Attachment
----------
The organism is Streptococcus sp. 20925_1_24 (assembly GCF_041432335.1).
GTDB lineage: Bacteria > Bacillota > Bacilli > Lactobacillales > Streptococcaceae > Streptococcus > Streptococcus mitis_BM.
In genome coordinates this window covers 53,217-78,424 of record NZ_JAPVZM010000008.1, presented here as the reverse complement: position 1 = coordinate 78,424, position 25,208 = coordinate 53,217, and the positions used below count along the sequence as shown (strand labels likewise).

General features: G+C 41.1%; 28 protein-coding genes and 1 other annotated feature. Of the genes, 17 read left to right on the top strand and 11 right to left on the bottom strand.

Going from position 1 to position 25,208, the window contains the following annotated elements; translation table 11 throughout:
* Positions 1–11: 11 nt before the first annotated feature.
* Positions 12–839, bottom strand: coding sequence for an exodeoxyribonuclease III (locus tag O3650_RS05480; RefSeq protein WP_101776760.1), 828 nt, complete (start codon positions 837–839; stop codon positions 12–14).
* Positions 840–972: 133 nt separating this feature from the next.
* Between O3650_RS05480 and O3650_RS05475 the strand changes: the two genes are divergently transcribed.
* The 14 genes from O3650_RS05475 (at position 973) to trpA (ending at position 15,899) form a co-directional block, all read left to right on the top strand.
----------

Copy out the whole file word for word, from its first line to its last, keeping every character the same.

The organism is Streptococcus sp. 20925_1_24 (assembly GCF_041432335.1).
GTDB lineage: Bacteria > Bacillota > Bacilli > Lactobacillales > Streptococcaceae > Streptococcus > Streptococcus mitis_BM.
In genome coordinates this window covers 53,217-78,424 of record NZ_JAPVZM010000008.1, presented here as the reverse complement: position 1 = coordinate 78,424, position 25,208 = coordinate 53,217, and the positions used below count along the sequence as shown (strand labels likewise).

General features: G+C 41.1%; 28 protein-coding genes and 1 other annotated feature. Of the genes, 17 read left to right on the top strand and 11 right to left on the bottom strand.

Going from position 1 to position 25,208, the window contains the following annotated elements; translation table 11 throughout:
* Positions 1–11: 11 nt before the first annotated feature.
* Positions 12–839, bottom strand: coding sequence for an exodeoxyribonuclease III (locus tag O3650_RS05480; RefSeq protein WP_101776760.1), 828 nt, complete (start codon positions 837–839; stop codon positions 12–14).
* Positions 840–972: 133 nt separating this feature from the next.
* Between O3650_RS05480 and O3650_RS05475 the strand changes: the two genes are divergently transcribed.
* The 14 genes from O3650_RS05475 (at position 973) to trpA (ending at position 15,899) form a co-directional block, all read left to right on the top strand.